The Nittany Lion
"Every college the world over of any consequence has a college emblem of some kind—all but The Pennsylvania State College. . . . Why not select for ours the king of beasts—the Lion!! Dignified, courageous, magnificent, the Lion allegorically represents all that our College Spirit should be, so why not 'the Nittany Mountain Lion?' Why cannot State have a kingly, all-conquering Lion as the eternal sentinel?" So wrote H. D. 'Joe" Mason, a Penn State senior, in the March 1907 issue of the student publication The Lemon. Mason had been advocating the adoption of a college symbol since the spring of 1904, when he had visited the campus of Princeton University as a member of the baseball team, Embarrassed that his school had no counterpart to the famous Princeton Tiger, Mason invented one on the spot: the mountain lion.
The student body liked Mason's idea. The mountain lion was indeed a "dignified, courageous, magnificent" animal, and it had roamed Mount Nittany and environs until the 1880s. And by assuming the title Nittany Lion, the beast would have a character unlike that of any other college's mascot. (The origin of the word "Nittany" is obscure. The most commonly accepted explanation traces its derivation to Indian words meaning either "single mountain" or "protective barrier against the elements," in either case a reference to what white settlers called Mount Nittany.) No vote was even taken on the adoption of the Nittany Lion. It scented to be such an appropriate symbol that students, faculty, and townspeople accepted Mason's idea almost from the first. Two alabaster African lion statues, left over from the Pennsylvania exhibit at the 1904 St. Louis Exposition, were placed atop the columns at the main campus entrance on College and Allen streets in 1907. These were the first tangible lion symbols, and students affectionately referred to them as "Pa" and "Ma." In the 1920s, a pair of stuffed mountain lions was placed in the Recreation Building to watch over athletic events. About that same time, the tradition began of having a student dressed in a furry lion outfit appear at football games.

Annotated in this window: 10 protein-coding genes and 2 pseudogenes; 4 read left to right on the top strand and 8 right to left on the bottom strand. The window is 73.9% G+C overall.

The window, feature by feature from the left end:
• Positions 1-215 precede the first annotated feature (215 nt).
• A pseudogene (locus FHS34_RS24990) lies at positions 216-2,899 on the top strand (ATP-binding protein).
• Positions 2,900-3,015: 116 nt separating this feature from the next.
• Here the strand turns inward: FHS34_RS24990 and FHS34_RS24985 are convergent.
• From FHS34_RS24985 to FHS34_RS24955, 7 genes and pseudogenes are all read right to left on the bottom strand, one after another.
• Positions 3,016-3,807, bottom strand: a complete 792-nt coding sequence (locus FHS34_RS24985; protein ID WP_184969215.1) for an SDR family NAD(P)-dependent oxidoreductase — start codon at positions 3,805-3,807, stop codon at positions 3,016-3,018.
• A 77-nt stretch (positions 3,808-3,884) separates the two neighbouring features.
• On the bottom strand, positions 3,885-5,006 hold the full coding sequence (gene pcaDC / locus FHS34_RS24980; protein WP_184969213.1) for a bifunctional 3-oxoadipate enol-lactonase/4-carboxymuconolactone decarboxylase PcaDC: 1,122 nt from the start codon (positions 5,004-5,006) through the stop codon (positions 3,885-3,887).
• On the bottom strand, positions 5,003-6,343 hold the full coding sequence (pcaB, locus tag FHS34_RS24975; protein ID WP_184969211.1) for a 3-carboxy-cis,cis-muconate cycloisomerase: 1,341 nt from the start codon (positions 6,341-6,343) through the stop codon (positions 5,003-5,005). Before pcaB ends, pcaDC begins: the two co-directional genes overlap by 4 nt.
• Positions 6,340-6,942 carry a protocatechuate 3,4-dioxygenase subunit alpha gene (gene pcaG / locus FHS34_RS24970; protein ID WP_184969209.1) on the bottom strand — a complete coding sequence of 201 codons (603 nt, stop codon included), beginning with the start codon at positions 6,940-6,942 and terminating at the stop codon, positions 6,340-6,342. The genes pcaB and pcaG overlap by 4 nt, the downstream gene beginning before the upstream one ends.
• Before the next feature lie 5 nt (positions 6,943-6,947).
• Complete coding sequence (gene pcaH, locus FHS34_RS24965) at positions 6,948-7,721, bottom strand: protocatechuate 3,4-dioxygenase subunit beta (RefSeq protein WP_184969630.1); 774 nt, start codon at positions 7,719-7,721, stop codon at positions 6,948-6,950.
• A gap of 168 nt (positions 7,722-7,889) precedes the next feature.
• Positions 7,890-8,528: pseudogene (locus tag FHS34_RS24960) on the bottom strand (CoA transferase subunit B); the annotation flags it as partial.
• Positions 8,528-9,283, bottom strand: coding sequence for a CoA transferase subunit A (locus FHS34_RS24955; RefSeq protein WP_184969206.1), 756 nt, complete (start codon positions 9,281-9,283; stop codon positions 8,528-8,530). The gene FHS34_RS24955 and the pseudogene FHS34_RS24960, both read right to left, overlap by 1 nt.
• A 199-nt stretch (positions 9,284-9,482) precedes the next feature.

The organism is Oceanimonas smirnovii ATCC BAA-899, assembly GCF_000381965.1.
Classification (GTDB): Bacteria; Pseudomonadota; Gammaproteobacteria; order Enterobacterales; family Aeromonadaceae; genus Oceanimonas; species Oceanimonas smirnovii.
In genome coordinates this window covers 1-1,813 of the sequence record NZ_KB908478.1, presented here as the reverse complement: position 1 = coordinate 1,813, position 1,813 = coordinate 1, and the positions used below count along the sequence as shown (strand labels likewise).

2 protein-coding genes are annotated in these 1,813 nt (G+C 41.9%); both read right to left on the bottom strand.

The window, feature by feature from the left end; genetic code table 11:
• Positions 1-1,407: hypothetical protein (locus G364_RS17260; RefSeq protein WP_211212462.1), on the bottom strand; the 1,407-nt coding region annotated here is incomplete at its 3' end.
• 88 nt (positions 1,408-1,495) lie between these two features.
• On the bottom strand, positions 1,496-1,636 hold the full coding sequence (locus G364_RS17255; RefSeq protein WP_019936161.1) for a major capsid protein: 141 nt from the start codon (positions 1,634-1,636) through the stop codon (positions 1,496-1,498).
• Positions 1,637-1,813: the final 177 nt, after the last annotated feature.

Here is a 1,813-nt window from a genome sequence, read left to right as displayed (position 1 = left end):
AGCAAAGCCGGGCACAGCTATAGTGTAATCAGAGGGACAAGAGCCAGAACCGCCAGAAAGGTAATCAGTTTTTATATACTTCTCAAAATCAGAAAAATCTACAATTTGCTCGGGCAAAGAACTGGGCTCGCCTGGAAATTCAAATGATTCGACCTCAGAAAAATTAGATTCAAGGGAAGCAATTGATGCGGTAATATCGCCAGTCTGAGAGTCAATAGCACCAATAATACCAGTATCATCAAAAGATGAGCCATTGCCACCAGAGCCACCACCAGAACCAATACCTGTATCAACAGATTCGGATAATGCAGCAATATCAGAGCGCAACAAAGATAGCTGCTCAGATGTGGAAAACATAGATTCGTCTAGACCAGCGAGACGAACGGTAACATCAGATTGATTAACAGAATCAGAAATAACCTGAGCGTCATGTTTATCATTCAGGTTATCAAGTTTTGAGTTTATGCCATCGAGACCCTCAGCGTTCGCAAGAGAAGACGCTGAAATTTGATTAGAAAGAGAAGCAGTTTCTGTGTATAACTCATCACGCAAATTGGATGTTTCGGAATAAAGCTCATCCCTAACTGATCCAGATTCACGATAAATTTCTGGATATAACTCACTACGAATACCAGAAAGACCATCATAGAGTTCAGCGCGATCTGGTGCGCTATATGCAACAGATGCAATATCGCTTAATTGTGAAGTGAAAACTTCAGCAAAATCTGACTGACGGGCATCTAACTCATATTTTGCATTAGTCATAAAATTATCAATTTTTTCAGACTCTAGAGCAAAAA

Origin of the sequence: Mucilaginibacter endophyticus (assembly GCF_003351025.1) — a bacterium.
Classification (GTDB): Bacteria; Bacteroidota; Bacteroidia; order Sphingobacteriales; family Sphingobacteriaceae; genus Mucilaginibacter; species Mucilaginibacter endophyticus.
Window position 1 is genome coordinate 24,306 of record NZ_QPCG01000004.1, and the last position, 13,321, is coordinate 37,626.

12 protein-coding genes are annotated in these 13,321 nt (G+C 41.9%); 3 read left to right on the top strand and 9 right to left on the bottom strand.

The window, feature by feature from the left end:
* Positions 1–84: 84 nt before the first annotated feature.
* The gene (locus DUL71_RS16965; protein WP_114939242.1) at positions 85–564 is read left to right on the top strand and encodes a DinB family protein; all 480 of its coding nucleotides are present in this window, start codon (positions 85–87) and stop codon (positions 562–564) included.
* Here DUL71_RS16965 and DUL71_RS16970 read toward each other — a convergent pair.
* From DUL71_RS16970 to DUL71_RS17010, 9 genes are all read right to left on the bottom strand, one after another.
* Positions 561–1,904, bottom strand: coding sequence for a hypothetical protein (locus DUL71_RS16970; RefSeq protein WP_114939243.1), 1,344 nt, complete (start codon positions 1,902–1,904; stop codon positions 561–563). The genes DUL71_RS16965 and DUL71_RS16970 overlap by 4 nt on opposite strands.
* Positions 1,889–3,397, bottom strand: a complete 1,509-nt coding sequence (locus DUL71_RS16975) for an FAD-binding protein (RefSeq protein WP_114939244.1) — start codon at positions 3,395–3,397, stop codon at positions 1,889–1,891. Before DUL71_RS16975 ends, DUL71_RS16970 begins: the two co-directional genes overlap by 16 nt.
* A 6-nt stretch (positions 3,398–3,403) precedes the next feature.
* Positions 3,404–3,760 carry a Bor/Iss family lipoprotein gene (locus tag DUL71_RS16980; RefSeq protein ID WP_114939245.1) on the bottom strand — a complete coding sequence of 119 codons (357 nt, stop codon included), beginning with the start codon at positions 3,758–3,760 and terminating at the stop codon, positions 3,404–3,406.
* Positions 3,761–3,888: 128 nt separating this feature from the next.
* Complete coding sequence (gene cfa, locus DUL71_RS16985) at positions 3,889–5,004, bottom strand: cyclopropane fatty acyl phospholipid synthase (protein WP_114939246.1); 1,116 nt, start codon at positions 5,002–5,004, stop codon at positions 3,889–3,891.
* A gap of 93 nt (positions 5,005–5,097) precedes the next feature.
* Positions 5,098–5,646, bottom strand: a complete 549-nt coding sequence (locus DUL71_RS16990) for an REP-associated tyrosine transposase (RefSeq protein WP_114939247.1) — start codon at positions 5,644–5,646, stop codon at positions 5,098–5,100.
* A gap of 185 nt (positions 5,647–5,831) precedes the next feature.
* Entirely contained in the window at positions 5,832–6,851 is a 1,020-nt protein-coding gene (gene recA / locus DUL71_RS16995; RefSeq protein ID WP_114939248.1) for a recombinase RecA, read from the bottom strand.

During the 1930s, students launched a campaign for a lion shrine, a place where they could gather to hold pep rallies and celebrate sports victories (and have their picture taken with Mom and Dad). The Class of 1940 voted to give as its gift to their alma mater the sum of $5,430 to pay for the construction of such a shrine. A committee was formed and after much deliberation chose a location between the Recreation Building and Beaver Field, where the lion could be framed against a natural setting of trees, grass, and shrubs. Sculptor Heinze Warnecke was retained to carve the lion at the site _from a thirteen-ton block of limestone. Warnecke worked through the summer of 1942 and finished the statue in time for it to be dedicated at homecoming ceremonies on October 24.
Since then, the Nittany Lion shrine has come to be one of the most visited, photographed, and talked about places on the University Park Campus. And the image of the Nittany Lion has been etched not only in stone, but in the memories of tens of thousands of Penn Staters.
By the '40s, the Lion was portrayed as a creature of the PA mountains.
The Lion-of the African variety-with Governor Pinchot
The Lion mascot, 1960s-style
The Lion and its "cubs"—replicas made for the Commonwealth campuses in 1969.